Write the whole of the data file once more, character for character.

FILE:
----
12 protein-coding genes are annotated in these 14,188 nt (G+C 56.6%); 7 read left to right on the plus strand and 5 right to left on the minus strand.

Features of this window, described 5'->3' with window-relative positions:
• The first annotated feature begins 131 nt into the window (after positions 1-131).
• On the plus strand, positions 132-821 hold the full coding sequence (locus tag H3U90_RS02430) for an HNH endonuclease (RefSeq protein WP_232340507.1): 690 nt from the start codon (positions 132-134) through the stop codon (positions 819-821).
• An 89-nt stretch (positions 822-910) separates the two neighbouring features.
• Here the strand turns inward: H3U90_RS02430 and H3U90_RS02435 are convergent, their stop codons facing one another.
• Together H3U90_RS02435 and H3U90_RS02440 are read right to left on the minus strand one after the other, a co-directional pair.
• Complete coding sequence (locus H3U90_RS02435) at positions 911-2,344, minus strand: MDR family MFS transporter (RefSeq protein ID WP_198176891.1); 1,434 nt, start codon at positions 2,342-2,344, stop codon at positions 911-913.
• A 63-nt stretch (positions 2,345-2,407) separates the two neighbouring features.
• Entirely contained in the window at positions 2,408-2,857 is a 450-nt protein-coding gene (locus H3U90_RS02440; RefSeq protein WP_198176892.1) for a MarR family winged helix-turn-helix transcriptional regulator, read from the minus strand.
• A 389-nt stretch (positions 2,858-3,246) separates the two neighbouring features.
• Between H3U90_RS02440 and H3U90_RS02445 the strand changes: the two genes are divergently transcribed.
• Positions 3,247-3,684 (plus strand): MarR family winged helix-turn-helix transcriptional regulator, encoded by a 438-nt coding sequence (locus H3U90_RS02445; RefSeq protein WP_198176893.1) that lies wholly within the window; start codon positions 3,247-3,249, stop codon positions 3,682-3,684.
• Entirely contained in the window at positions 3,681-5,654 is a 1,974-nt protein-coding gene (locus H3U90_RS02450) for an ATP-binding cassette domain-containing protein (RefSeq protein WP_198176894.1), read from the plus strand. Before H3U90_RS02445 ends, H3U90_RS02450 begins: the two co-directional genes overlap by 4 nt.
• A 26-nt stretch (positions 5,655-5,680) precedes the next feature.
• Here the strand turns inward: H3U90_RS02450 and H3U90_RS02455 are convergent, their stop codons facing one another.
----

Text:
12 protein-coding genes are annotated in these 14,188 nt (G+C 56.6%); 7 read left to right on the plus strand and 5 right to left on the minus strand.

Features of this window, described 5'->3' with window-relative positions:
• The first annotated feature begins 131 nt into the window (after positions 1-131).
• On the plus strand, positions 132-821 hold the full coding sequence (locus tag H3U90_RS02430) for an HNH endonuclease (RefSeq protein WP_232340507.1): 690 nt from the start codon (positions 132-134) through the stop codon (positions 819-821).
• An 89-nt stretch (positions 822-910) separates the two neighbouring features.
• Here the strand turns inward: H3U90_RS02430 and H3U90_RS02435 are convergent, their stop codons facing one another.
• Together H3U90_RS02435 and H3U90_RS02440 are read right to left on the minus strand one after the other, a co-directional pair.
• Complete coding sequence (locus H3U90_RS02435) at positions 911-2,344, minus strand: MDR family MFS transporter (RefSeq protein ID WP_198176891.1); 1,434 nt, start codon at positions 2,342-2,344, stop codon at positions 911-913.
• A 63-nt stretch (positions 2,345-2,407) separates the two neighbouring features.
• Entirely contained in the window at positions 2,408-2,857 is a 450-nt protein-coding gene (locus H3U90_RS02440; RefSeq protein WP_198176892.1) for a MarR family winged helix-turn-helix transcriptional regulator, read from the minus strand.
• A 389-nt stretch (positions 2,858-3,246) separates the two neighbouring features.
• Between H3U90_RS02440 and H3U90_RS02445 the strand changes: the two genes are divergently transcribed.
• Positions 3,247-3,684 (plus strand): MarR family winged helix-turn-helix transcriptional regulator, encoded by a 438-nt coding sequence (locus H3U90_RS02445; RefSeq protein WP_198176893.1) that lies wholly within the window; start codon positions 3,247-3,249, stop codon positions 3,682-3,684.
• Entirely contained in the window at positions 3,681-5,654 is a 1,974-nt protein-coding gene (locus H3U90_RS02450) for an ATP-binding cassette domain-containing protein (RefSeq protein WP_198176894.1), read from the plus strand. Before H3U90_RS02445 ends, H3U90_RS02450 begins: the two co-directional genes overlap by 4 nt.
• A 26-nt stretch (positions 5,655-5,680) precedes the next feature.
• Here the strand turns inward: H3U90_RS02450 and H3U90_RS02455 are convergent, their stop codons facing one another.